Women and Swing State Visitors Big on Facebook

  |  May 17, 2012   |  Comments

Hitwise said 1 in every 5 page views in the U.S. happened on Facebook.

Experian Hitwise released several data points yesterday about Facebook's audience in preparation for the social site's highly anticipated IPO, planned for Friday. The web measurement firm determined that one in every five page views in the U.S. happened on Facebook. In addition to other staggering traffic and time-spent numbers, Hitwise revealed some factoids that should help marketers get a better grasp on the site's audience composition.

Political advertisers will be interested to know 10 states, including 2012 battlegrounds Florida, Pennsylvania, Ohio, and North Carolina, account for 52 percent of visits to Facebook. California, Texas, New York, Illinois, Michigan, and Georgia complete the year-to-date list.

"This represents the volume of traffic, so obviously the bigger states, the bigger areas tend to visit Facebook the most," said Experian Hitwise spokesperson Matt Tatham.

Another way Hitwise measures traffic is by looking at where it's concentrated. "We're looking at concentration of traffic by people who are most likely to visit [Facebook]," said Tatham. Using that metric, Hitwise reported that users in several states including one other battleground state - Iowa - are more likely to visit Facebook than the online population as a whole, on average this year. Also on that list are West Virginia, Kentucky, Maine, Vermont, Arkansas, Indiana, Mississippi, Oklahoma, and Alabama.

Also, Hitwise found the New York City DMA provides the largest volume of Facebook traffic while the users in the Charleston, West Virginia DMA - a college town - are most likely to visit compared to the online population.

And, while it doesn't match the huge gender gap on Pinterest, where some reports show upwards of an 80 percent female audience, Facebook does skew toward women, according to Hitwise. The firm said 56 percent of Facebook's audience are women.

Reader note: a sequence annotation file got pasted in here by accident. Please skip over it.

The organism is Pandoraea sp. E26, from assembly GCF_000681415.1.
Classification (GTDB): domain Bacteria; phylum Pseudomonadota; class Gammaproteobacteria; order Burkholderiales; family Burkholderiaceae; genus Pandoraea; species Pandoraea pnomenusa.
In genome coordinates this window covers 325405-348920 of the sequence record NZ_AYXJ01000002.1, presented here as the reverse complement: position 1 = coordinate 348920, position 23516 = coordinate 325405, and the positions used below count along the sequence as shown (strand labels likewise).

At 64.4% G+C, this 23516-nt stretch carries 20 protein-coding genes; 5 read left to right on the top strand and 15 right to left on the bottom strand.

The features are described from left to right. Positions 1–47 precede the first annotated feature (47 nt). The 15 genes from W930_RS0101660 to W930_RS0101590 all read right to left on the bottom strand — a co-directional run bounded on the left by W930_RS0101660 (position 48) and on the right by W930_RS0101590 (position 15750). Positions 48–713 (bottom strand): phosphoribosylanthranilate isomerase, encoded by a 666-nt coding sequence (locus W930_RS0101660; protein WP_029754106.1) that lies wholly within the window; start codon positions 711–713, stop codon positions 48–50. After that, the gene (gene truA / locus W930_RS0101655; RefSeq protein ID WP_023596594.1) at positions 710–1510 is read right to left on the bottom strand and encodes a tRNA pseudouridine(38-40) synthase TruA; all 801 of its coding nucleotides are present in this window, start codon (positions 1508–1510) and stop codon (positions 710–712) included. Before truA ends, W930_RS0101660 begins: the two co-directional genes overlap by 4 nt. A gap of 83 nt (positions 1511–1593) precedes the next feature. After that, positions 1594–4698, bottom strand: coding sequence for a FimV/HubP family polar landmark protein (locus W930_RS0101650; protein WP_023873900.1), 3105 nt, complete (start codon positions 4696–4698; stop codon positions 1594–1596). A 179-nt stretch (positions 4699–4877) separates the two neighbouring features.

Where does the largest volume of visitor traffic to Facebook emanate from? The New York City DMA, reported Hitwise.

Keep in mind the Hitwise data "does not include all mobile traffic," which, if factored in could alter the numbers presented here.

Some more Facebook U.S. audience data from Hitwise:

  • The site attracted 9 percent of all U.S. web visits in April 2012.
  • Facebook brought in more than 400 billion page views this year and more than 1.6 billion page views per week.
  • In April 2012, 96 percent of visitors to Facebook were returning after a previous visit.
  • On average, users visit Facebook for 20-minute intervals.

Nielsen also has some recent Facebook stats. The measurement firm said in March time spent by U.S. users on Facebook averaged 7 hours.


Kate Kaye

Kate Kaye was Managing Editor at ClickZ News until October 2012. As a daily reporter and editor for the original news source, she covered beats including digital political campaigns and government regulation of the online ad industry. Kate is the author of Campaign '08: A Turning Point for Digital Media, the only book focused on the paid digital media efforts of the 2008 presidential campaigns. Kate created ClickZ's Politics & Advocacy section, and is the primary contributor to the one-of-a-kind section. She began reporting on the interactive ad industry in 1999 and has spoken at several events and in interviews for television, radio, print, and digital media outlets. You can follow Kate on Twitter at @LowbrowKate.

COMMENTSCommenting policy

comments powered by Disqus

ClickZ Today is our #1 newsletter. Get a daily dose of digital marketing.



Featured White Papers

2015 Holiday Email Guide

2015 Holiday Email Guide
The holidays are just around the corner. Download this whitepaper to find out how to create successful holiday email campaigns that drive engagement and revenue.

Three Ways to Make Your Big Data More Valuable

Three Ways to Make Your Big Data More Valuable
Big data holds a lot of promise for marketers, but are marketers ready to make the most of it to drive better business decisions and improve ROI? This study looks at the hidden challenges modern marketers face when trying to put big data to use.